BOSTON (AP)- Prosecutors are beginning the process of figuring out how to deal with thousands of drug cases handled by a chemist who is accused of mishandling drug samples and tainting evidence.
State police shut down the lab late last month after discovering that a chemist had failed to follow testing protocols and may have purposely mishandled evidence. Officials have produced massive lists of the chemist's cases covering 34,000 defendants and more than 60,000 drug samples.
Prosecutors are now contacting attorneys for defendants in cases where Annie Dookhan was the primary chemist, starting with people who are already serving prison terms.
Attorney Rosemary Scapicchio said an assistant district attorney from Norfolk County told her Friday that prosecutors plan to bring her client, a man serving a 10-year sentence for cocaine trafficking, into court next week for a hearing that could lead to his release on bail.
Scapicchio said she was told that prosecutors will agree to release some defendants on bail or put their sentences on hold pending a motion for a new trial while they figure out the extent of Dookhan's actions in individual cases.
"I applaud them for doing this," Scapicchio said. "The right thing to do is to get them out (of prison) as quickly as you can, and then we can fight about what ultimately happens to the case."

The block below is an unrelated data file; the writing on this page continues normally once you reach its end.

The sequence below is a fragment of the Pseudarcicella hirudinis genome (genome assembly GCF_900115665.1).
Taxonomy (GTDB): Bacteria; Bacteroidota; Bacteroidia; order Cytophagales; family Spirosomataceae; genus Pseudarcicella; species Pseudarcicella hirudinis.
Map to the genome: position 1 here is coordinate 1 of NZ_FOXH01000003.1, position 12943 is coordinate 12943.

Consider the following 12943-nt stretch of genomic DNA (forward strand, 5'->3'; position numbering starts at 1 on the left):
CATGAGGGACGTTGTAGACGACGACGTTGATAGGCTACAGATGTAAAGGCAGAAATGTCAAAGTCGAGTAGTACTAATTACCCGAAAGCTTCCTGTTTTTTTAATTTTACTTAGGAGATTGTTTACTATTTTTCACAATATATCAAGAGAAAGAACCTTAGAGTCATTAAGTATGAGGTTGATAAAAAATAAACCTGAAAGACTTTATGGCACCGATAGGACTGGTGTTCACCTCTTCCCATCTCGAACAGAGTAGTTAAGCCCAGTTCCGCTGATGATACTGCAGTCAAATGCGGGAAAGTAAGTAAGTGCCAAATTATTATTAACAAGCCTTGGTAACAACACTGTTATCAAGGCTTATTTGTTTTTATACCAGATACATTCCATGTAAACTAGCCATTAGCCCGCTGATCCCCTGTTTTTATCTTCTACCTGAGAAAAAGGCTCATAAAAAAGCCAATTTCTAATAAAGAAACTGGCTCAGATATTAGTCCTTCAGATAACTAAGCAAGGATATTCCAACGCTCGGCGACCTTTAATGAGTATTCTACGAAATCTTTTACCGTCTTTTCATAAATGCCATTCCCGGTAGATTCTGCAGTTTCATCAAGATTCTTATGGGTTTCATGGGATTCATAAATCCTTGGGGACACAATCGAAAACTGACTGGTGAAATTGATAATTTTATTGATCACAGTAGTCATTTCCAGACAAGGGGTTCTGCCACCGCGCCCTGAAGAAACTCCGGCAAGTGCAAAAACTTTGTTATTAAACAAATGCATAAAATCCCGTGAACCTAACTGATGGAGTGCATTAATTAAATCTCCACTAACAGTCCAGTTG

"They are recognizing it as a significant problem and a serious violation of constitutional rights," she said.
David Traub, a spokesman for Norfolk District Attorney Michael Morrissey, said prosecutors have aggressively sought out defense attorneys in cases in which Dookhan was the chemist.
"At that point, it's up to them to pursue their clients' interests," Traub said.
"We're telling them we are going to look at it on a case-by-case basis, and in certain cases, we are going to assent to bail."
Gov. Deval Patrick said Friday a team of state officials and prosecutors had begun an attempt to match the names associated with each of the drug samples tested by Dookhan with criminal prosecutions. He said officials would be "triaging" the list to determine which individuals may be serving prison sentences based on the tainted tests.
When asked if the process may result in the release of some inmates, Patrick responded: "I don't know the answer to that. I can tell you whatever it takes to see that justice is done is what everyone is committed to."
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